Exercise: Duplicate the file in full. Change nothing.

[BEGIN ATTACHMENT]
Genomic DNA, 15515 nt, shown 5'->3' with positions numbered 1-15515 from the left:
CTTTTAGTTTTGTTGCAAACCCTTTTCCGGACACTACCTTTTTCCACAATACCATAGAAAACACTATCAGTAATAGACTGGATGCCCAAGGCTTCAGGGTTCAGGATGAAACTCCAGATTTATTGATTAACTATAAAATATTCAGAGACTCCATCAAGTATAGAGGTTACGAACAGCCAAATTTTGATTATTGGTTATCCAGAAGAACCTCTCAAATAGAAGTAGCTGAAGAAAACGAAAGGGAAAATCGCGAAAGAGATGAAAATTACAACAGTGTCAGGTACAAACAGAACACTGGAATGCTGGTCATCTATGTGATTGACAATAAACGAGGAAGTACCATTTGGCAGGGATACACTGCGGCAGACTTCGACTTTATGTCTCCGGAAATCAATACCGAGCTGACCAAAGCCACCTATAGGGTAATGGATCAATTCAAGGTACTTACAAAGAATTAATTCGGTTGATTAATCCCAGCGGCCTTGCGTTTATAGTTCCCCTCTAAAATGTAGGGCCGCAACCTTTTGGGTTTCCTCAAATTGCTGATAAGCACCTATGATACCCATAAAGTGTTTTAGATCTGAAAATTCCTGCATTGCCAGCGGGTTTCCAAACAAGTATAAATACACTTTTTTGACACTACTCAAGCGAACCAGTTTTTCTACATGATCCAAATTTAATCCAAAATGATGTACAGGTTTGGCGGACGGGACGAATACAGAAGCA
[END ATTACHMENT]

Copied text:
Genomic DNA, 15515 nt, shown 5'->3' with positions numbered 1-15515 from the left:
CTTTTAGTTTTGTTGCAAACCCTTTTCCGGACACTACCTTTTTCCACAATACCATAGAAAACACTATCAGTAATAGACTGGATGCCCAAGGCTTCAGGGTTCAGGATGAAACTCCAGATTTATTGATTAACTATAAAATATTCAGAGACTCCATCAAGTATAGAGGTTACGAACAGCCAAATTTTGATTATTGGTTATCCAGAAGAACCTCTCAAATAGAAGTAGCTGAAGAAAACGAAAGGGAAAATCGCGAAAGAGATGAAAATTACAACAGTGTCAGGTACAAACAGAACACTGGAATGCTGGTCATCTATGTGATTGACAATAAACGAGGAAGTACCATTTGGCAGGGATACACTGCGGCAGACTTCGACTTTATGTCTCCGGAAATCAATACCGAGCTGACCAAAGCCACCTATAGGGTAATGGATCAATTCAAGGTACTTACAAAGAATTAATTCGGTTGATTAATCCCAGCGGCCTTGCGTTTATAGTTCCCCTCTAAAATGTAGGGCCGCAACCTTTTGGGTTTCCTCAAATTGCTGATAAGCACCTATGATACCCATAAAGTGTTTTAGATCTGAAAATTCCTGCATTGCCAGCGGGTTTCCAAACAAGTATAAATACACTTTTTTGACACTACTCAAGCGAACCAGTTTTTCTACATGATCCAAATTTAATCCAAAATGATGTACAGGTTTGGCGGACGGGACGAATACAGAAGCA